At this point, no one in the security space is a stranger to the Log4J JNDI vulnerability. It caused notable noise in the industry and ruined more than a few holiday plans. At its core, Log4J is an injection vulnerability allowing attackers to exploit systems via remote code execution. In the public cloud domain (specifically AWS), this can manifest as an attacker extracting secrets stored in environment variables. In addition to statically stored secrets, our Security Research team at Vectra recently highlighted methods to use the Log4j injection vulnerability to extract temporary credentials from the largest attack surface in AWS—the EC2 Instance.
By now, you can find numerous articles discussing how to secure an organization against the Log4j vulnerability to limit the blast radius of a related compromise—from installing patches to rotating credentials. However, it’s important to understand that there are some challenges with only relying on these means for remediation. Including:
- Not all systems can be patched quickly, leaving a window of exposure. It takes time to deploy patches, and in many cases there will be dependencies on vendors or service providers that are outside of the control of IT.
- There will be a next time. The Log4J exploit certainly won’t be the last we encounter. Simply relying on limiting the blast radius affords attackers too much time within environments to infiltrate sensitive assets and cause havoc.
- Once the attacker is in, patching the points of initial compromise won’t help a whole lot. The attacker can extract different credentials, progress through machines, establish command and control channels through servers, containers or serverless code and negatively impact organizational assets, services, and data leading to business disruption and sensitive data loss.
Over-reliance on patches and post-compromise restoration has led to the SOC constantly playing catch up to the exploit of the day. What is required in addition to patching, is the ability to quickly detect attacker progression once in, providing resilient protection no matter what the next exploit is.
Detecting Attack Progression in Cloud is a Hard Problem to Solve
Tracking entity behavior and identifying changes made to a cloud environment is extremely difficult to perform in real time. What’s more, it can be nearly impossible to tell the difference between a regular user with credentials from a malicious attacker using the same compromised credentials.
But Worry Not, We Have Some Good News—Vectra Detect for AWS Has You Covered
Detect for AWS uses security-led AI to detect attacker behavior in the AWS Control Plane. For example, Vectra will fire the 'AWS Suspicious Credential Usage' when EC2 instance credentials are used outside the AWS IP space. This facilitates the identification of stolen credentials (from remote code execution using Log4J) being used to access resources. Within the perimeter, Detect continuously monitors accounts and services across regions to promptly identify malicious attacker behavior across the cloud kill chain (discovery, lateral movement and exfiltration). Examples of attack paths an attacker may take, include:
- Accessing and modifying AWS Lambda functions to perform actions that benefit the attacker. Detect identifies and highlights occurrences of lambda hijacking.
- Various privilege escalation techniques including creation of new user profiles to maintain persistence. Detect identifies the behavior associated with granting admin privileges and monitors creation of new user profiles.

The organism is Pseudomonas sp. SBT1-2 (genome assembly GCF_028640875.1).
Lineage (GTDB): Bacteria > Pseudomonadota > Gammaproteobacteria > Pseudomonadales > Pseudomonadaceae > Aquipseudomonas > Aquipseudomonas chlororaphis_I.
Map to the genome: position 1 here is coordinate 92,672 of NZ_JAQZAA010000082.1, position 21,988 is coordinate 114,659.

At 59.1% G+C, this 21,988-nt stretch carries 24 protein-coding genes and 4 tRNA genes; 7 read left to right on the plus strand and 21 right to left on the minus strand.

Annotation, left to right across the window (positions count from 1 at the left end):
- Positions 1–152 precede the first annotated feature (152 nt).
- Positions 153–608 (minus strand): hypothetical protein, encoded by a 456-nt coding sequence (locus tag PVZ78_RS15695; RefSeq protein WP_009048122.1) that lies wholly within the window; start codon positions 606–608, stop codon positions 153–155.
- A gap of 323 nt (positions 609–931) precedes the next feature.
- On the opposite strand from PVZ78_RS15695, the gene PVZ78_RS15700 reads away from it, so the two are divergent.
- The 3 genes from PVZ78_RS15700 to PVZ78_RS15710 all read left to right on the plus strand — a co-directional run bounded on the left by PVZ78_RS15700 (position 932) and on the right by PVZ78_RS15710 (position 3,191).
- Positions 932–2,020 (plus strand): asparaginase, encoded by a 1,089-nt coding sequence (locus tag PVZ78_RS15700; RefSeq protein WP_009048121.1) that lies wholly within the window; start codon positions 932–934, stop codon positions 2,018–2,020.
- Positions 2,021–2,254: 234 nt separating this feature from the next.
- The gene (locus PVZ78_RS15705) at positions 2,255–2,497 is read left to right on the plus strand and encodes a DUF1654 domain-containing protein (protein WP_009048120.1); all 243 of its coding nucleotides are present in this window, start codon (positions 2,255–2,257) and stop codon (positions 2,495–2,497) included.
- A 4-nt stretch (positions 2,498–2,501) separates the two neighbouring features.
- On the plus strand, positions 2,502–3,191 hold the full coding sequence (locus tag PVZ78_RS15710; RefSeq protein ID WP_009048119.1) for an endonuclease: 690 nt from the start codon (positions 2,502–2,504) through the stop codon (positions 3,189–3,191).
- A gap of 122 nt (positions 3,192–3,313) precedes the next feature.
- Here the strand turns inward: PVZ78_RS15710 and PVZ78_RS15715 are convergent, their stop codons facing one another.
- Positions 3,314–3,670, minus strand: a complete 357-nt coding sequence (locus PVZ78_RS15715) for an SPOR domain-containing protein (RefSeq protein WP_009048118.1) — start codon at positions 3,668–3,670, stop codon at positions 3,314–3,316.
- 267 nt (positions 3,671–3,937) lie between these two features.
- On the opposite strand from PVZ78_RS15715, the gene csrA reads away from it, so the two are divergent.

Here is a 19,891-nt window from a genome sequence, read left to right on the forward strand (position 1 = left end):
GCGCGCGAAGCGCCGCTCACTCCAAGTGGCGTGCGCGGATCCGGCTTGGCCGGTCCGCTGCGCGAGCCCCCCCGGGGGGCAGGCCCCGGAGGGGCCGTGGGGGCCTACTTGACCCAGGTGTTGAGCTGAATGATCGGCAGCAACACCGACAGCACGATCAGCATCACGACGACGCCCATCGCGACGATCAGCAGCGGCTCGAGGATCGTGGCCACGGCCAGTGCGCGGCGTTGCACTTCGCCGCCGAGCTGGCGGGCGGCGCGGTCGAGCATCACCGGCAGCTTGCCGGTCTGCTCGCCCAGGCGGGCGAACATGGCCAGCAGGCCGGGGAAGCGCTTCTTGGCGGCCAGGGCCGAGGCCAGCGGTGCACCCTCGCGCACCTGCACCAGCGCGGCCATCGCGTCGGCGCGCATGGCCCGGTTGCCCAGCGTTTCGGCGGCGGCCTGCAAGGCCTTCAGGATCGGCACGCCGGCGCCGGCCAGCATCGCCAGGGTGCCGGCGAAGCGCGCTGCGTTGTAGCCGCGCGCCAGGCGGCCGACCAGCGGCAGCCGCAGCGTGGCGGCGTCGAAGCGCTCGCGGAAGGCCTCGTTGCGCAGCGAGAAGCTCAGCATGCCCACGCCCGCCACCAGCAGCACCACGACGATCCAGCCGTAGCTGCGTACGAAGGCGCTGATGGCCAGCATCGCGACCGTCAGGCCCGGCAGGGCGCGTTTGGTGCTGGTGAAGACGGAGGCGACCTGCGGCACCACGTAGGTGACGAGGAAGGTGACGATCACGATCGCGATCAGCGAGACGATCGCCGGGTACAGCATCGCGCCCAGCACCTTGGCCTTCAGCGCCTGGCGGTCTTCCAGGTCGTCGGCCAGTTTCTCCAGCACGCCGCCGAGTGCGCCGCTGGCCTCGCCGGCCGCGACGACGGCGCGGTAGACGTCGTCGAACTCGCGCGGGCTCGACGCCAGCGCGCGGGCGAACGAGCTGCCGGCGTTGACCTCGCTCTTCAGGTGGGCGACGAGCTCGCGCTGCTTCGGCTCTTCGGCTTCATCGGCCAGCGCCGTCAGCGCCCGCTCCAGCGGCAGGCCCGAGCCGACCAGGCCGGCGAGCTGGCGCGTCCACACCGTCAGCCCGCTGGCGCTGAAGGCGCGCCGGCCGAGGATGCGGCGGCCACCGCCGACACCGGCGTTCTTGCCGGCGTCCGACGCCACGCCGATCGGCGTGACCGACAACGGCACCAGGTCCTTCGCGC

- Spinning up AWS resources in unmonitored regions and exposing resources to the public. Detect would trigger alerts showing activity in previously unused regions and call attention to instances where resources are exposed to the outside world.
From modification of resources to attempts at privilege escalation and exfiltration from data stores, Detect ensures coverage without blind spots. Using Vectra’s security-led AI, Detect attributes all actions to a principal even if they act through a chain of assumed roles to gauge whether the activity and therefore the principal, should be deemed malicious. This means a SOC analyst doesn’t have to waste time identifying the principal that was compromised.
Additionally, using the Instant Investigations feature, Detect provides critical context into the actions being performed by the highlighted principal around the time of the suspicious activity. This includes, amongst other valuable insights, the services used, history of roles assumed and the regions in which the principal was active. Believe it or not, this information that traditionally took hours to figure out is now available at the click of a button using Instant Investigations!
As cloud footprints grow exponentially, attackers need only a single opening to infiltrate cloud environments and create backdoors to establish persistence. Log4J is not the first, and certainly won’t be the last in the broad gamut of vulnerabilities attackers exploit to compromise cloud footprints. Infrastructures are incredibly complex encompassing dozens of services that in modern DevOps pipelines, are in constant flux. As speed and agility increase, so does the risk of introducing security issues. Early identification of these attack vectors is pivotal in mitigating risk and facilitating sagacious response strategies. In today’s world where cloud deployments are growing at a never-before-seen pace, the importance of equipping the SOC with the right tools cannot be overstated and Detect makes a formidable addition to the SOC’s arsenal. Sounds exciting? Learn more about Detect and sign up for a free trial.